From what I’ve seen so far, the guidelines are what we have been expecting, but the implementation of them and their ability to control a further spread of coronavirus will be the real measure of success.
As the crisis has unfolded, I’ve kept in constant contact with my night-time economy counterparts across the globe, learning what is working from those ahead of us on the curve, and, where possible, supporting those behind us.
Many of our international counterparts have already installed the measures being suggested for the UK, with varying success rates. But, by looking abroad, we can monitor the issues arising from them and at least gain some insight as to what our venues may look like in the months to come.
Perhaps the most widely adopted of these measures are restrictions on customer numbers.
Some countries are adopting very strict approaches, such as Australia, where customer numbers are limited to one per four square metres, and a maximum of 10 drinkers on site overall.
In Paris, no more than 10 people are allowed to sit at any one table, while Finland’s bars are only allowed to admit half of their normal capacity under regulations that will stay in place until the end of October.
In contrast, Israel has taken a more relaxed approach. Bars and pubs with a capacity of 100 or less can operate as normal, with those serving higher numbers asked to operate at 85%.
Of course, these restrictions are very much governed by individual guidance.
One-metre distancing is being increasingly enforced across the globe, including in Norway’s capital, Oslo, to allow for greater numbers and laying further pressure on our own UK Government to reduce its own guidelines.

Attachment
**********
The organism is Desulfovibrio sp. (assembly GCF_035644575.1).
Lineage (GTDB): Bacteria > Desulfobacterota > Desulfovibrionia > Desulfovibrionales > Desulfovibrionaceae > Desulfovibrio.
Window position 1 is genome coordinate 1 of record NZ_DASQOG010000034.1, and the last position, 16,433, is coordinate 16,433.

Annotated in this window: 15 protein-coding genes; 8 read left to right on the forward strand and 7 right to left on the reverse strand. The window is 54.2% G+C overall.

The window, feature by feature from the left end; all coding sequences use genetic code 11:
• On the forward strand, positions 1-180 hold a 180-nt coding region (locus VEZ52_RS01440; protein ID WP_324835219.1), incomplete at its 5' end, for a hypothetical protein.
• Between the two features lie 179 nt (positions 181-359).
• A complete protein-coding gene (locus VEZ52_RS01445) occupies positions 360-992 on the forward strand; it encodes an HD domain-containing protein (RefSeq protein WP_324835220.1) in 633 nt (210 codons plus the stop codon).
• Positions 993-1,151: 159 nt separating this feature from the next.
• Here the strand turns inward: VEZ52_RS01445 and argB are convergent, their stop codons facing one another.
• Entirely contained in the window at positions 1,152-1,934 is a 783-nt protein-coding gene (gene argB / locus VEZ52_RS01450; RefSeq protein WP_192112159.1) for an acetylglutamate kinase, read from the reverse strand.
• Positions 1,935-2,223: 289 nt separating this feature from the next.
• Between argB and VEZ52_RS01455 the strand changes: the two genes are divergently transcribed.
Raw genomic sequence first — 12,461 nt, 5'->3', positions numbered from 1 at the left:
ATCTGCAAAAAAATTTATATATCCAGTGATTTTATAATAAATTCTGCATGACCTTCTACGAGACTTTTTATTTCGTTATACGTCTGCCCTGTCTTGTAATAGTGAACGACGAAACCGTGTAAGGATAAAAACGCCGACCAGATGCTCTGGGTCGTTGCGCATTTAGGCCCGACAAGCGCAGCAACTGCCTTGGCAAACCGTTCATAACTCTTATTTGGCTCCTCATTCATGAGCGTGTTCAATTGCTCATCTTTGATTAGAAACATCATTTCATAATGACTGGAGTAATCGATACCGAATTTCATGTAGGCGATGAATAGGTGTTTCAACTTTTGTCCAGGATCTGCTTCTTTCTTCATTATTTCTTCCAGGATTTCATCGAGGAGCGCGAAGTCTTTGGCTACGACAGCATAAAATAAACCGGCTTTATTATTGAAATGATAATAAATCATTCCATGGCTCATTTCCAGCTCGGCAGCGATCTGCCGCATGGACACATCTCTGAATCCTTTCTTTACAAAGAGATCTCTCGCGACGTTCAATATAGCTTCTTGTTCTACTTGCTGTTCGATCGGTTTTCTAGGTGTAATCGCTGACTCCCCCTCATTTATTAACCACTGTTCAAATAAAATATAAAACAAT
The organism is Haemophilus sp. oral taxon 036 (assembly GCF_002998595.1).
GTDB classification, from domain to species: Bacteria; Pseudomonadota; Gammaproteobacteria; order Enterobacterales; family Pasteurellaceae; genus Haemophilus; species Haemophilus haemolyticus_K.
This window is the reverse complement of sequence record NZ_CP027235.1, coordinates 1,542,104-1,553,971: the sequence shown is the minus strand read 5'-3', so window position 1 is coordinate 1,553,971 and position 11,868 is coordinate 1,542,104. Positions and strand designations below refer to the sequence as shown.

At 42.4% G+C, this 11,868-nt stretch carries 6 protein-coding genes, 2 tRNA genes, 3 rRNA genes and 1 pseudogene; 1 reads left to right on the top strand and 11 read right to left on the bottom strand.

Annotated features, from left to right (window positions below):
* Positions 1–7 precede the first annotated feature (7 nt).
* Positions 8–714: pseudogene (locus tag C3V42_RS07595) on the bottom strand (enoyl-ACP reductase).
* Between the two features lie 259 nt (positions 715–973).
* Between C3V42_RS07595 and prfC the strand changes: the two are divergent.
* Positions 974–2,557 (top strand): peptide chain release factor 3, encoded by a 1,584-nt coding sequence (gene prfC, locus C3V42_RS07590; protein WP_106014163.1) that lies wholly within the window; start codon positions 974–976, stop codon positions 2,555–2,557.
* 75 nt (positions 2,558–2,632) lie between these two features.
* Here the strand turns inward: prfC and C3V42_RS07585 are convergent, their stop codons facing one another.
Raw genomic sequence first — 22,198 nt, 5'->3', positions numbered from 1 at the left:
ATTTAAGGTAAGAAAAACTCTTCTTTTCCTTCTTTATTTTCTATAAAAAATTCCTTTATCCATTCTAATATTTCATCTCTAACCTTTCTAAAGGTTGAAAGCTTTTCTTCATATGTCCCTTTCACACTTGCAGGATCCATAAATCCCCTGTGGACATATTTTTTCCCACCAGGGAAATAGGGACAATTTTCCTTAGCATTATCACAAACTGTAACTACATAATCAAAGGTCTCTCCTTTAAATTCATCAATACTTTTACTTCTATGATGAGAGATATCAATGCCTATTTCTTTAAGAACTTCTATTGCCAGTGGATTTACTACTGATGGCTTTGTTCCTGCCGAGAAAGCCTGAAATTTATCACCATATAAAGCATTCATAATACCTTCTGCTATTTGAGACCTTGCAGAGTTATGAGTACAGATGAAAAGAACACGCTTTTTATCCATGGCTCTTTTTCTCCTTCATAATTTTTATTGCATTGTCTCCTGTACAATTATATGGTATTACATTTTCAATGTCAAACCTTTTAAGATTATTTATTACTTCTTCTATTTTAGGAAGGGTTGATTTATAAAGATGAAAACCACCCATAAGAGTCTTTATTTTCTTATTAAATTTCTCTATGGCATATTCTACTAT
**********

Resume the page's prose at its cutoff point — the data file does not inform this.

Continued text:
While one metre means that capacity could get to 70-75% – meaning survival for some – the two-metre approach we, in the UK, currently adhere to could mean a drop to 50% and almost certain administration for many operators.
I’ve also seen many cities, including Lithuanian capital Vilnius, adopt temporary measures to allow pubs and bars to expand onto public pavements, squares and even into parking spaces, and I know, in the UK, there’s also discussion on temporary pedestrianisation of roads to allow for more space, something we’ve already started implementing in Greater Manchester.
But while this pavement culture will clearly be successful for warmer climates, I am concerned we will have limited opportunity to take advantage of these options given our weather.
Distancing policies and alcohol – a complex cocktail?
Many of the measures being introduced will likely be temporary, but the switch to cashless is one I cannot see reversing. The move to only allowing payment via phone or card is not only easier and more hygienic for the customer, but I believe the drawn-out nights of ‘cashing up the tills’ are long gone.
This week, I read about Lubos Kastner, who runs several bars in the Czech Republic, who has installed QR codes on his tables that load menus on customers’ phones, allowing them to order without a member of staff nearby. Bars in Lyon, France, are also introducing similar systems for ordering as well as using QR codes on receipts to let people pay online.
But along with these more obvious measures, there are smaller, but just as powerful, tactics being used.
Back in Israel, party-goers can expect to have their temperatures taken before they enter premises while, in Paris, staff and customers must wear masks when moving around bars – which are mandated to close at 11pm.
There have also been time limits imposed in Australia, where bars and pubs are asking customers to stay for a maximum of two hours – something that raises questions in terms of policing.
When it comes to reopening and the measures being implemented, it’s clear all countries are finding their own way forward – or carrying on, as usual, in the case of Sweden, which never shut.
But while in practice, reopening may seem straightforward, albeit clinical, the ability to keep these measures under control – especially under the influence of alcohol – will be the hardest part.
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